While Ray was working at Royal Naval Dockyard in Chatham in the 1950s, his sweetheart Mavis would often meet him during in his lunchbreak and after work. But they were both totally unaware that during these meetings, he would have a fine layer of asbestos dust on his clothes. Neither had any idea that decades later, this would cause major health issues both of them.

I was aged 15 when I first met Ray. It was the 1950s and Ray was working as an apprentice shipwright on the Royal Naval Dockyard in Chatham, Kent, on board ships in the days before a lot of the health and safety regulation we take for granted today had been passed. As a result of this, Ray would be exposed to lot of chemicals and substances, such as asbestos, that we now know to be toxic.

At a conference organised by the Health and Safety Executive (HSE), Ray described the working environment in the dockyards: “When you walked up the brow and stepped onboard a ship, you would be met with literally hundreds of miles of compressed airlines and they would be churning that asbestos dust into a hazy cloud which we would be working in all day long.”

Ray and I were inseparable. He would come to meet me more or less every day after work. On some occasions, he would ride over on his motorbike during his lunchbreak, just to spend a few minutes with me. Sadly, these fond memories are now tinged with pain because unbeknown to either of us, Ray would have a fine layer of asbestos dust on his clothes which I would breathe in during our goodbye hugs. We were blissfully unaware of what lay in store for us.

In 2009, 52 years after I first met Ray, the devastating consequences of breathing in asbestos were revealed: I started to notice that my breathing was laboured without having done any exercise or strenuous activity.

One day when I was walking to the nearby shops, I panicked when I found that I could hardly breathe at all. Later that day I had an urgent appointment with our GP and was sent to hospital shortly afterwards. While at A&E, I had seven litres of fluid drained from my lungs and the doctors and nurses ran a number of tests and biopsies on me.

A few weeks passed and the results were in. The doctor told me I had mesothelioma – a terminal form of lung cancer. Mesothelioma is almost always caused by exposure to asbestos, a group of minerals made of microscopic fibres that used to be widely used in construction. These tiny fibres can easily get in the lungs where they get stuck, damaging the lungs over time. In 1999, Asbestos was banned from being used in buildings in the UK.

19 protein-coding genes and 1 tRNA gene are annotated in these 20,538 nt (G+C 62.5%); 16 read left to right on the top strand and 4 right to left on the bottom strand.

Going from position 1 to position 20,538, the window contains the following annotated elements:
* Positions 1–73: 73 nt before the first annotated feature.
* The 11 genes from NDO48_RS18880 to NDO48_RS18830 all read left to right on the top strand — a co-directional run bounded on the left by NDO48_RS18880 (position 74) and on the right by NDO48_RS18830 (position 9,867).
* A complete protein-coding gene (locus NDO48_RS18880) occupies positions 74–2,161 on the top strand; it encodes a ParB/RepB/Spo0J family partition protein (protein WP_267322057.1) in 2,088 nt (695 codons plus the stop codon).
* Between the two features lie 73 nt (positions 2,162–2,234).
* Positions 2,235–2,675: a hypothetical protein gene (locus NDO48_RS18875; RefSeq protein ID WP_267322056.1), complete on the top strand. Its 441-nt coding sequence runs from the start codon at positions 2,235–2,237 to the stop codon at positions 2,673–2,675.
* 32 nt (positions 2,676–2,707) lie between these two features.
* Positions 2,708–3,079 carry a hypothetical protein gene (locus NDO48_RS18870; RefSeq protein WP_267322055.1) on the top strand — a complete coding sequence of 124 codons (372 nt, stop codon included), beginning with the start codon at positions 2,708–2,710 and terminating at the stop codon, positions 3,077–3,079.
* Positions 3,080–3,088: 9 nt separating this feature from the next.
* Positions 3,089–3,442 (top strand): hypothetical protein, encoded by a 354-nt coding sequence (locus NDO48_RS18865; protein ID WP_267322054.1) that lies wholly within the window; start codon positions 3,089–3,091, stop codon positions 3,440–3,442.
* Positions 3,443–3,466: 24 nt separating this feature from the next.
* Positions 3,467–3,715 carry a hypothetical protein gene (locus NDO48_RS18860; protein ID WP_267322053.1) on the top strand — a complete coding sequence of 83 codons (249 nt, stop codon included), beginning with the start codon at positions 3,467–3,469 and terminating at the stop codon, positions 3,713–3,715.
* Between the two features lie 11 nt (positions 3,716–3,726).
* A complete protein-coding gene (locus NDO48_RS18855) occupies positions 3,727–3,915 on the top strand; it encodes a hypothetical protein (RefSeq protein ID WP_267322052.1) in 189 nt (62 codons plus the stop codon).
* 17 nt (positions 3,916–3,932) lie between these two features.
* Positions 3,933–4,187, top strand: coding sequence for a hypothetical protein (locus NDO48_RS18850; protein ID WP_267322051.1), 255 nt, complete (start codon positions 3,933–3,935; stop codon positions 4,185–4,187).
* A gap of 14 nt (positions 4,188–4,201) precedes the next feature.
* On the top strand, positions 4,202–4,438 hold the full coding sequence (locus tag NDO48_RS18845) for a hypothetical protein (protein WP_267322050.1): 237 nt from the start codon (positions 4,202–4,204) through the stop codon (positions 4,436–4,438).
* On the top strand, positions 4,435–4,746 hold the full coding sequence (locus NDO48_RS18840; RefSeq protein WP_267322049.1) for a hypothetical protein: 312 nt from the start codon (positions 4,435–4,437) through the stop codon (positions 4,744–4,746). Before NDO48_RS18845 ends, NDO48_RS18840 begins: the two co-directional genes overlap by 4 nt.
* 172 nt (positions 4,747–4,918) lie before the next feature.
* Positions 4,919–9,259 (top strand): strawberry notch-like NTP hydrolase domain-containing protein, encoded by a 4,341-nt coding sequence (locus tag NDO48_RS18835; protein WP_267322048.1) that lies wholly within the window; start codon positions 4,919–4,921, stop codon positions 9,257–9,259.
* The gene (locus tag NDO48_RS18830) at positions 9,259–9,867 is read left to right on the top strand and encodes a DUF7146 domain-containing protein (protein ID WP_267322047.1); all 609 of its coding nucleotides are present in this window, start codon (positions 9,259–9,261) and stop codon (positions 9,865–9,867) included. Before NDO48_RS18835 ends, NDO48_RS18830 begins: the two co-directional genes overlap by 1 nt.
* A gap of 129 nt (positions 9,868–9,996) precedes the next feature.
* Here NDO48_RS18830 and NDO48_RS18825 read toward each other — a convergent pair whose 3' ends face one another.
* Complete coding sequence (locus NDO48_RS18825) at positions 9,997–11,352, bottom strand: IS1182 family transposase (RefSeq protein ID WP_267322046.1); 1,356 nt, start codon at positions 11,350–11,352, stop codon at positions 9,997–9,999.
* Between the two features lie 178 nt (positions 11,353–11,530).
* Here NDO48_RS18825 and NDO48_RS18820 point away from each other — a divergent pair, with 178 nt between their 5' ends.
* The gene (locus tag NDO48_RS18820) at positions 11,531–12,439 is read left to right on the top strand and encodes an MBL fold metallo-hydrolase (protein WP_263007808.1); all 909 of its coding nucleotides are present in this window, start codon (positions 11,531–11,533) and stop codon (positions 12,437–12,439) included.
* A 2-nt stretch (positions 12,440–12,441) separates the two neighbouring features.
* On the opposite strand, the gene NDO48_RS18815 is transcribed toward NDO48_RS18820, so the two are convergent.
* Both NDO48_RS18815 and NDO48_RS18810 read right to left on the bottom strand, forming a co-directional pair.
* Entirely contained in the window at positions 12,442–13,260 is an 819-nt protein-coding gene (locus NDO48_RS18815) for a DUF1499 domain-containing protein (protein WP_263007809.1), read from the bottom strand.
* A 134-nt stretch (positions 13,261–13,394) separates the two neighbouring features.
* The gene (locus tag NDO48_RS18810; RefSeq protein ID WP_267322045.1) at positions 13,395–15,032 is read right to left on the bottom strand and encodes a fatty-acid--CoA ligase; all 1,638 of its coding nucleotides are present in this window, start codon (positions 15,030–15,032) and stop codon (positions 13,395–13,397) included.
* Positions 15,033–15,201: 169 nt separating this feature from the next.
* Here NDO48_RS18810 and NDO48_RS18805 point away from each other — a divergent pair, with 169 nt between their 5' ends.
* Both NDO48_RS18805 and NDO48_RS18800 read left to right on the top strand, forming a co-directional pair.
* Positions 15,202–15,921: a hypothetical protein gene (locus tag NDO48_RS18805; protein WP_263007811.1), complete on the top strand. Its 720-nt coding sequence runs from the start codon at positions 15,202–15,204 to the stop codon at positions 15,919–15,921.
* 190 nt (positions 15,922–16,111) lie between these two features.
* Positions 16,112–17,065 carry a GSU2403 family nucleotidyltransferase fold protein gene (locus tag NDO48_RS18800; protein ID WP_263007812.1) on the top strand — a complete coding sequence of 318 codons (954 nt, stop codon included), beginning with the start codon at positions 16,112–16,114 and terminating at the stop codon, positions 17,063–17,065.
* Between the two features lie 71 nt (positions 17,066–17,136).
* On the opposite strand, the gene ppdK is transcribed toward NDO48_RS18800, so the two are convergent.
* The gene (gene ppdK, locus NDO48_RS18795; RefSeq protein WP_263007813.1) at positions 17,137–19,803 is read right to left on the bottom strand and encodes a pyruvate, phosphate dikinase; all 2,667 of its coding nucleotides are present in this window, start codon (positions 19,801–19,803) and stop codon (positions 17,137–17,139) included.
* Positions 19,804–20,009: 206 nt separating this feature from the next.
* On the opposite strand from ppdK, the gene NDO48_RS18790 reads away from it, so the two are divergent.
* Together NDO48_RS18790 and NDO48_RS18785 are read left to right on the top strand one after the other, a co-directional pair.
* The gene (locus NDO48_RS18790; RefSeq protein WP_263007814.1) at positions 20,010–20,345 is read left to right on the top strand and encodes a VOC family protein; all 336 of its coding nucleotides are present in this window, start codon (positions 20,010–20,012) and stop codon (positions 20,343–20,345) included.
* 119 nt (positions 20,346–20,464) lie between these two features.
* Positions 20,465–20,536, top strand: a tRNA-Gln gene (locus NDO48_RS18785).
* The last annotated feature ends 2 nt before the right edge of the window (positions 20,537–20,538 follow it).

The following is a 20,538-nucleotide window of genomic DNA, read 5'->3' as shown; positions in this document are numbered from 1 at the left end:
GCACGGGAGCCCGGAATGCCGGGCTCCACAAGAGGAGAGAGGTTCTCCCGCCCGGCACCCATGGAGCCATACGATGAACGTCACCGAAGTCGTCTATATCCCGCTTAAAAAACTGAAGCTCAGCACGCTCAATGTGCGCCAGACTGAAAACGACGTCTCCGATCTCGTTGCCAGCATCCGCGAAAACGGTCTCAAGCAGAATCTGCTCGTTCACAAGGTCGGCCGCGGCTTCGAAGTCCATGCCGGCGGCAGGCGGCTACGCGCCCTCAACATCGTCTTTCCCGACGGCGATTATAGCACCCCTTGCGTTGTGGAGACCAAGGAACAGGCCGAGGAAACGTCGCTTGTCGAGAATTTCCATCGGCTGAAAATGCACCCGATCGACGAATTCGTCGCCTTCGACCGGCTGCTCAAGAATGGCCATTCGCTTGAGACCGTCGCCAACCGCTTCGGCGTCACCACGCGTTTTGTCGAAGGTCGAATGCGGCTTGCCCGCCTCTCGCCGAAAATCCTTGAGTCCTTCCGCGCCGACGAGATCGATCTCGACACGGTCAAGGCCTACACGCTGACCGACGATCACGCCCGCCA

I was told there is no cure and no treatment available for mesothelioma, and in June 2009 they said I had a life expectancy of about three months, and I was advised to put my affairs in order. Ray was devastated, he blamed himself for giving me a ‘death sentence’. There was no way he could have known about the risks of asbestos back in the 1950s. No-one did.

I spent the next four years undergoing chemotherapy and being put forward for drug trials. In 2014, I was told by an oncologist that the chemotherapy was no longer working and that there was nothing more that could be done.

However, I refused to give up hope. With the love and care of friends, family and of course Ray, I was able to channel my energies into developing support groups for mesothelioma sufferers and their loved ones.

Harnessing the power of social media, the support groups grew and those engaged with the struggle against mesothelioma became known as the ‘Mesowarriors’. Today there are Mesowarriors all over the world supporting and encouraging each other. I make myself available as much as possible, to give advice and listen to other mesothelioma patients.

Six years after my initial diagnosis, I was offered the opportunity to take part in a drug trial called MK3475 at The Royal Marsden Hospital in Surrey.

The MK3475 trial, later to be known as the Keytruda trial, was a comprehensive trial which required patients to undergo treatment every 14 days for up to two years. This trial was to prove to be nothing short of a miracle. The tumor began to shrink within a few treatments. These improvements continued throughout the two-year trial, culminating with me going into remission in 2017. However, doctors at The Royal Marsden Hospital were sure to point out it is not a cure because it could return at any time.

Right now I am enjoying a better quality of life than any time since 2009. I truly believe I have been given another chance at life so that I can help other sufferers of mesothelioma.

It deeply concerns me that, despite being banned 20 years ago, there are an estimated 5,000 people killed each year in the UK because of exposure to asbestos. According to The Institution of Occupational Safety and Health (IOSH), asbestos is present in at least 500,000 buildings built before 1999.

I now give talks about asbestos and all the dangers in our workplaces. I want people to be aware of mesothelioma and know how to minimise the risk of contracting the disease. To this end, I’ve established the Mavis Nye Foundation to raise donations for research into mesothelioma.

I regularly attend London Asbestos Support Awareness Group (LASAG) meetings in Canterbury as I love to talk face to face and keep in touch with others that are suffering with mesothelioma. LASAG gives helpful advice and also invites guest speakers to the meetings. As they say, it’s good to talk!

For more on Mavis and Ray’s work to raise awareness of mesothelioma, see


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